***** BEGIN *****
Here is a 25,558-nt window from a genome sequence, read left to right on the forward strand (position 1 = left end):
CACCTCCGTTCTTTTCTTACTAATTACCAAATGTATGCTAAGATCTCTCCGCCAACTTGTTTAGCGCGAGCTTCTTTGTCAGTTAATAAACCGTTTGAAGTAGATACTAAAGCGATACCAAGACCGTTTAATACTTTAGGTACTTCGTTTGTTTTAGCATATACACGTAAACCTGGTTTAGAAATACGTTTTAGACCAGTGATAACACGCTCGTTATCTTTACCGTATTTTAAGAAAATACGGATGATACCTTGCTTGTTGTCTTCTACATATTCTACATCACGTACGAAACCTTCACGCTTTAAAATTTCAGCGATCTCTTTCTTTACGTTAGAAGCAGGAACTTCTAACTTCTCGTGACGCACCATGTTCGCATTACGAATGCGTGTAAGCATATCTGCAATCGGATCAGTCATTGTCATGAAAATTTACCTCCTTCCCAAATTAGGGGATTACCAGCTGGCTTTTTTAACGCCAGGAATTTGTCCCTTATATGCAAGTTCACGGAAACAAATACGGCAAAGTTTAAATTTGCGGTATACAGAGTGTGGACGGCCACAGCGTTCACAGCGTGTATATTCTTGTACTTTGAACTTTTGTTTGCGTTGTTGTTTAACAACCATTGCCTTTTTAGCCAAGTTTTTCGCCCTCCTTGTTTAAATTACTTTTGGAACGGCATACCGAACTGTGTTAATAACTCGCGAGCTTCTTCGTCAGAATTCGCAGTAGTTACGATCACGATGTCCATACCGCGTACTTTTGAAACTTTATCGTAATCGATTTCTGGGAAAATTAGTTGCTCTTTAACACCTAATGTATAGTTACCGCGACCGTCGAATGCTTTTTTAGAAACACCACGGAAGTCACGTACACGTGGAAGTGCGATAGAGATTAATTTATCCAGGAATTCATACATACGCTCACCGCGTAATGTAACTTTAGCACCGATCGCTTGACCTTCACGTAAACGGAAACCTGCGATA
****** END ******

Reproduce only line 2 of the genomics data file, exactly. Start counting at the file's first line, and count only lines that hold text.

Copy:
CACCTCCGTTCTTTTCTTACTAATTACCAAATGTATGCTAAGATCTCTCCGCCAACTTGTTTAGCGCGAGCTTCTTTGTCAGTTAATAAACCGTTTGAAGTAGATACTAAAGCGATACCAAGACCGTTTAATACTTTAGGTACTTCGTTTGTTTTAGCATATACACGTAAACCTGGTTTAGAAATACGTTTTAGACCAGTGATAACACGCTCGTTATCTTTACCGTATTTTAAGAAAATACGGATGATACCTTGCTTGTTGTCTTCTACATATTCTACATCACGTACGAAACCTTCACGCTTTAAAATTTCAGCGATCTCTTTCTTTACGTTAGAAGCAGGAACTTCTAACTTCTCGTGACGCACCATGTTCGCATTACGAATGCGTGTAAGCATATCTGCAATCGGATCAGTCATTGTCATGAAAATTTACCTCCTTCCCAAATTAGGGGATTACCAGCTGGCTTTTTTAACGCCAGGAATTTGTCCCTTATATGCAAGTTCACGGAAACAAATACGGCAAAGTTTAAATTTGCGGTATACAGAGTGTGGACGGCCACAGCGTTCACAGCGTGTATATTCTTGTACTTTGAACTTTTGTTTGCGTTGTTGTTTAACAACCATTGCCTTTTTAGCCAAGTTTTTCGCCCTCCTTGTTTAAATTACTTTTGGAACGGCATACCGAACTGTGTTAATAACTCGCGAGCTTCTTCGTCAGAATTCGCAGTAGTTACGATCACGATGTCCATACCGCGTACTTTTGAAACTTTATCGTAATCGATTTCTGGGAAAATTAGTTGCTCTTTAACACCTAATGTATAGTTACCGCGACCGTCGAATGCTTTTTTAGAAACACCACGGAAGTCACGTACACGTGGAAGTGCGATAGAGATTAATTTATCCAGGAATTCATACATACGCTCACCGCGTAATGTAACTTTAGCACCGATCGCTTGACCTTCACGTAAACGGAAACCTGCGATA